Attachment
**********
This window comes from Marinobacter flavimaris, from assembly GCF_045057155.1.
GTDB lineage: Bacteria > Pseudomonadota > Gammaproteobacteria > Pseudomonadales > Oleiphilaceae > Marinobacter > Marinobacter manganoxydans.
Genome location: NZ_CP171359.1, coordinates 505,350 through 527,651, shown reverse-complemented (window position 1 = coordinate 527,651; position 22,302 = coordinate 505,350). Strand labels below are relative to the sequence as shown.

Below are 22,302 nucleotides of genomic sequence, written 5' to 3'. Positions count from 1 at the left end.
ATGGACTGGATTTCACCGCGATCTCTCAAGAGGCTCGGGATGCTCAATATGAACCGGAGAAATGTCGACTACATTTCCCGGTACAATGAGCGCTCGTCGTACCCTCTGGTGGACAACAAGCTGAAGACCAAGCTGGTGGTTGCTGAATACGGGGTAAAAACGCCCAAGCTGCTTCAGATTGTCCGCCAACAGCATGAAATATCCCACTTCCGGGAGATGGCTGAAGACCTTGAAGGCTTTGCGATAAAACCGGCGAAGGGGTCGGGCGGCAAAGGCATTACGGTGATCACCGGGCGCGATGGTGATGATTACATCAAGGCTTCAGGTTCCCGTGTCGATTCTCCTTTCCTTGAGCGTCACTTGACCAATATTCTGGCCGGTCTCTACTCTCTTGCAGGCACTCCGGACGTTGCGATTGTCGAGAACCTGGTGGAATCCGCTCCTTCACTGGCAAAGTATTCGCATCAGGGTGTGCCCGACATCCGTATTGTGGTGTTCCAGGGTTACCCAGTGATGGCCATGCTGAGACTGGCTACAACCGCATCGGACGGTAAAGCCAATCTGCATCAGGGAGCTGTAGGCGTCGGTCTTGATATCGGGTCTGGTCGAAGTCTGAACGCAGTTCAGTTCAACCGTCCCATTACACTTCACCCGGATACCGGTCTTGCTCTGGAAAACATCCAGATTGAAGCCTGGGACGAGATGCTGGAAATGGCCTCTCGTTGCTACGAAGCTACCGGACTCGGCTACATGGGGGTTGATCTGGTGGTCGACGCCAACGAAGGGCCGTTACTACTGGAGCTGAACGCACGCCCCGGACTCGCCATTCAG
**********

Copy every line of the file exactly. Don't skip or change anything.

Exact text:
This window comes from Marinobacter flavimaris, from assembly GCF_045057155.1.
GTDB lineage: Bacteria > Pseudomonadota > Gammaproteobacteria > Pseudomonadales > Oleiphilaceae > Marinobacter > Marinobacter manganoxydans.
Genome location: NZ_CP171359.1, coordinates 505,350 through 527,651, shown reverse-complemented (window position 1 = coordinate 527,651; position 22,302 = coordinate 505,350). Strand labels below are relative to the sequence as shown.

Below are 22,302 nucleotides of genomic sequence, written 5' to 3'. Positions count from 1 at the left end.
ATGGACTGGATTTCACCGCGATCTCTCAAGAGGCTCGGGATGCTCAATATGAACCGGAGAAATGTCGACTACATTTCCCGGTACAATGAGCGCTCGTCGTACCCTCTGGTGGACAACAAGCTGAAGACCAAGCTGGTGGTTGCTGAATACGGGGTAAAAACGCCCAAGCTGCTTCAGATTGTCCGCCAACAGCATGAAATATCCCACTTCCGGGAGATGGCTGAAGACCTTGAAGGCTTTGCGATAAAACCGGCGAAGGGGTCGGGCGGCAAAGGCATTACGGTGATCACCGGGCGCGATGGTGATGATTACATCAAGGCTTCAGGTTCCCGTGTCGATTCTCCTTTCCTTGAGCGTCACTTGACCAATATTCTGGCCGGTCTCTACTCTCTTGCAGGCACTCCGGACGTTGCGATTGTCGAGAACCTGGTGGAATCCGCTCCTTCACTGGCAAAGTATTCGCATCAGGGTGTGCCCGACATCCGTATTGTGGTGTTCCAGGGTTACCCAGTGATGGCCATGCTGAGACTGGCTACAACCGCATCGGACGGTAAAGCCAATCTGCATCAGGGAGCTGTAGGCGTCGGTCTTGATATCGGGTCTGGTCGAAGTCTGAACGCAGTTCAGTTCAACCGTCCCATTACACTTCACCCGGATACCGGTCTTGCTCTGGAAAACATCCAGATTGAAGCCTGGGACGAGATGCTGGAAATGGCCTCTCGTTGCTACGAAGCTACCGGACTCGGCTACATGGGGGTTGATCTGGTGGTCGACGCCAACGAAGGGCCGTTACTACTGGAGCTGAACGCACGCCCCGGACTCGCCATTCAG